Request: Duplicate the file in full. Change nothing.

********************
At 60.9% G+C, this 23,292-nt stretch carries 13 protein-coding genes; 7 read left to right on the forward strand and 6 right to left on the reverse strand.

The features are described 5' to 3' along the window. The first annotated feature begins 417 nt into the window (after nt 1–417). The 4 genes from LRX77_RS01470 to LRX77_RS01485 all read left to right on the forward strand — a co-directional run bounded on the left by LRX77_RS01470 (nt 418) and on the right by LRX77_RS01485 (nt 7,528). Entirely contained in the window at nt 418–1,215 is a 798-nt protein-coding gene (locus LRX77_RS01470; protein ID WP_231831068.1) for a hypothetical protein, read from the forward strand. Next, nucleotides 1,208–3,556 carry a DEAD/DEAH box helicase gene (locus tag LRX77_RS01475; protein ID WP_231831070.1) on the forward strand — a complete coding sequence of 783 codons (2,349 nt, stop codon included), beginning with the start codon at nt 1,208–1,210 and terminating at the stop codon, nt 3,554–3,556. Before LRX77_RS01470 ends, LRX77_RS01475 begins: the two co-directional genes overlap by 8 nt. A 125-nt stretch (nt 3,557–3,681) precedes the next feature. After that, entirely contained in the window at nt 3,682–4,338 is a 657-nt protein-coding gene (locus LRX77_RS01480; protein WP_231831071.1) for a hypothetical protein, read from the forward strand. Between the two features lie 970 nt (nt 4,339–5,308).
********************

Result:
At 60.9% G+C, this 23,292-nt stretch carries 13 protein-coding genes; 7 read left to right on the forward strand and 6 right to left on the reverse strand.

The features are described 5' to 3' along the window. The first annotated feature begins 417 nt into the window (after nt 1–417). The 4 genes from LRX77_RS01470 to LRX77_RS01485 all read left to right on the forward strand — a co-directional run bounded on the left by LRX77_RS01470 (nt 418) and on the right by LRX77_RS01485 (nt 7,528). Entirely contained in the window at nt 418–1,215 is a 798-nt protein-coding gene (locus LRX77_RS01470; protein ID WP_231831068.1) for a hypothetical protein, read from the forward strand. Next, nucleotides 1,208–3,556 carry a DEAD/DEAH box helicase gene (locus tag LRX77_RS01475; protein ID WP_231831070.1) on the forward strand — a complete coding sequence of 783 codons (2,349 nt, stop codon included), beginning with the start codon at nt 1,208–1,210 and terminating at the stop codon, nt 3,554–3,556. Before LRX77_RS01470 ends, LRX77_RS01475 begins: the two co-directional genes overlap by 8 nt. A 125-nt stretch (nt 3,557–3,681) precedes the next feature. After that, entirely contained in the window at nt 3,682–4,338 is a 657-nt protein-coding gene (locus LRX77_RS01480; protein WP_231831071.1) for a hypothetical protein, read from the forward strand. Between the two features lie 970 nt (nt 4,339–5,308).